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NANA DARKO FREMPONG II v. MANKRADO K. EFFAH


  • appeal
  • 1961-04-20
  • PRIVY COUNCIL
  • GLR 205-210
  • Print

LORD RADCLIFFE, LORD KEITH OF AVONHOLM AND LORD GUEST


Summary

Estoppel?-Res judicata?-Unsuccessful claimant in action for declaration of title to land is estopped from litigating over title to smaller area which is part of the whole?-Immaterial whether boundaries are clearly defined.Forest Reserves?-Claims to interests in land in Reserve Settlement Commissioner's Court?-Commissioner must adjudicate on the claims he has received?-Forests Ordinance, Cap. 157 (1951 Rev.), ss. 4, 5, 7, 9 and 15.

Headnotes

Proceedings were commenced in the court of the Reserve Settlement Commissioner on the 16th April, 1953, to enquire into claims in respect of certain land (hereinafter called Block I) proposed to be constituted as a forest reserve under the Forests Ordinance, Cap. 157, (1951 Rev.). There were two claimants only, the Ohene of Aperade, the appellant herein, and the Ohene of Achiasi, the respondent. Previously, in 1951, the Ohene of Aperade had commenced legal proceedings against the Ohene of Achiasi for declaration of title to an area of land which included the lesser area, Block I, to which he laid claim before the Reserve Settlement Commissioner. The 1951 action went as far as the Privy Council, which on the 2nd July, 1956, held that the Ohene of Aperade had failed to discharge the burden of proving that he was entitled to the declaration he sought.Following the judgment of the Privy Council, the matter was taken up again by the Reserve Settlement Commissioner, who, by section 9(6) of the Forests Ordinance, is directed to accept and adopt the judgment of the native court or Supreme Court, where such courts have adjudicated over the disputed claims to title, for the purposes of the enquiry and his judgment. The Commissioner gave his judgment on the 12th February, 1957. He found it unnecessary for the Ohene of Aperade to produce any plans since the area he claimed was included in the larger area claimed before the Privy Council and the lower courts. He further found that the Ohene of Aperade had by the decision of the Privy Council lost all the area he claimed, and "that as no other stool had yet contested the ownership of Block I indicated that it belonged to either Aperade or Achiasi; that as Achiasi were already occupying portion of the land it is assumed the area they claim . . . belongs to them." He thus held that the land belonged to Achiasi.By a minority judgment this was reversed by the Court of Appeal, which declined to accept the plea of res judicata since the subject-matter of the decision in the Privy Council was not identical with the subject-matter of the decision by the commissioner. Ollennu, J. dissenting, was of opinion that the Ohene of Aperade was estopped per rem judicatam from asserting claim to the land for in the legal sense "a part of a subject-matter is identical with the whole. Unless that legal term is so interpreted anomalies will occur and the law relating to res judicata will become ridiculous."Ollennu, J. continued:"If what I have stated is not the proper legal interpretation to be placed on the term, what will happen is that a man who sues for a declaration of his title to Black Acre and loses, will divide the same Black Acre into two or more parts which are together co-extensive with Black Acre, and sue separately for declaration of his title to each of them, and when he fails again, sub-divide the divisions or divide the said Black Acre under another scheme and litigate his title to them ad infinitum. In my opinion if this were permitted, as Knox, C.J. put it in Hoystead v. Commissioner of Taxation [1926] A.C.155 at. p.165, 'litigation would have no end, except legal ingenuity is exhausted'."The Ohene of Achiasi appealed to the Privy Council. Counsel for the respondent, the Ohene of Aperade, conceded that the majority judgment of the Court of Appeal could not be supported, and that where a claimant to a portion of land has failed after an enquiry into the merits of his claim, and his claim has been dismissed, he is estopped per rem judicatam from asserting in future proceedings a claim to a part of the larger whole in respect of which his claim has failed. He also conceded that Block I was part of the larger area claimed by the Aperade in the previous proceedings.Counsel further contended, however, that the boundaries of the land claimed by Aperade in the previous proceedings were not sufficiently clearly defined so as to provide a decision upon the area of land to which estoppel could operate, and that it was not clear from the previous proceedings which was the area of ground ownership of which was being disputed by Achiasi, and accordingly estoppel could not operate with regard to Block I.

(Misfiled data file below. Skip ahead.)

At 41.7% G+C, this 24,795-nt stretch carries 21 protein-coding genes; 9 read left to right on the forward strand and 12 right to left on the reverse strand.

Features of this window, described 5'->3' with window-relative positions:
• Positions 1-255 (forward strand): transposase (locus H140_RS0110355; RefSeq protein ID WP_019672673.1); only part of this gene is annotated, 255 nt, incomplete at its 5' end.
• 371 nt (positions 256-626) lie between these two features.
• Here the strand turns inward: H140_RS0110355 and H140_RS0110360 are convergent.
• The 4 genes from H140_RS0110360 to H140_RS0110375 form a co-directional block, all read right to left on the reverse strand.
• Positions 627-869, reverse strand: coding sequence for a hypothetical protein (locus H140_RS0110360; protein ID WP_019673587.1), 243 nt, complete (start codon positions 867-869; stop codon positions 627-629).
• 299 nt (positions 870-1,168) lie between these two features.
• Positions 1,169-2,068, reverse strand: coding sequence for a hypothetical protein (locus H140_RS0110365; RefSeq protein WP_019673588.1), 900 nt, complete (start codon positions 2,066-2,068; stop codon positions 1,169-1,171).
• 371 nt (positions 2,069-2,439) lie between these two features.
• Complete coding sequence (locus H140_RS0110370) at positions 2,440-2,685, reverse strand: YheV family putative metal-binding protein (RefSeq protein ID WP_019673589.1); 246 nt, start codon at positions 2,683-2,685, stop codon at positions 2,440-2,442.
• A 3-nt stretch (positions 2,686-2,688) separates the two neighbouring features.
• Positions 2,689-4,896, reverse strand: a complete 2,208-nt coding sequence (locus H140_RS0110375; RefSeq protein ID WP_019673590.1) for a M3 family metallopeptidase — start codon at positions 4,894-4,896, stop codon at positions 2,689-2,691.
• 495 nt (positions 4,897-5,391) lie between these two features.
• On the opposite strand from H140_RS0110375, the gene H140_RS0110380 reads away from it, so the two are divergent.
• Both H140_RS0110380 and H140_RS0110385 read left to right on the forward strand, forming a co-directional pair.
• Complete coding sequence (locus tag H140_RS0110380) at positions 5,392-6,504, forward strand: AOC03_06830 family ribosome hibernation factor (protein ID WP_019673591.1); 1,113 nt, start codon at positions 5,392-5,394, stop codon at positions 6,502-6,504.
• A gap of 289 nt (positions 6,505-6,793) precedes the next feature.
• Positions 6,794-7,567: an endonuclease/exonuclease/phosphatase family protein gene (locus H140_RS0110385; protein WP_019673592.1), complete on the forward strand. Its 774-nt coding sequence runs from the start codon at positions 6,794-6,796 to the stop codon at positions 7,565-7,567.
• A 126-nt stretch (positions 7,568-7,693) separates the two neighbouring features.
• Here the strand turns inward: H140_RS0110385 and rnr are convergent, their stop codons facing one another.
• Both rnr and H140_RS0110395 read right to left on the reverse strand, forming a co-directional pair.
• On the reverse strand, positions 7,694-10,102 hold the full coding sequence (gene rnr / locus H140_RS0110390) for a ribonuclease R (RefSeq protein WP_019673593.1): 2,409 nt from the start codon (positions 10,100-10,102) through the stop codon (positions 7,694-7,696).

Judgement

APPEAL (No. 34 of 1959) from the majority judgment of the Court of Appeal (Ollennu, J. dissenting) delivered on the 26th November, 1957 (unreported) which reversed the judgment of P. M. Riley, Esq., Reserve Settlement Commissioner, given on the 12th February, 1957, at the conclusion of an enquiry into claims to interests in land in the area of the proposed Bemu River Forest Reserve.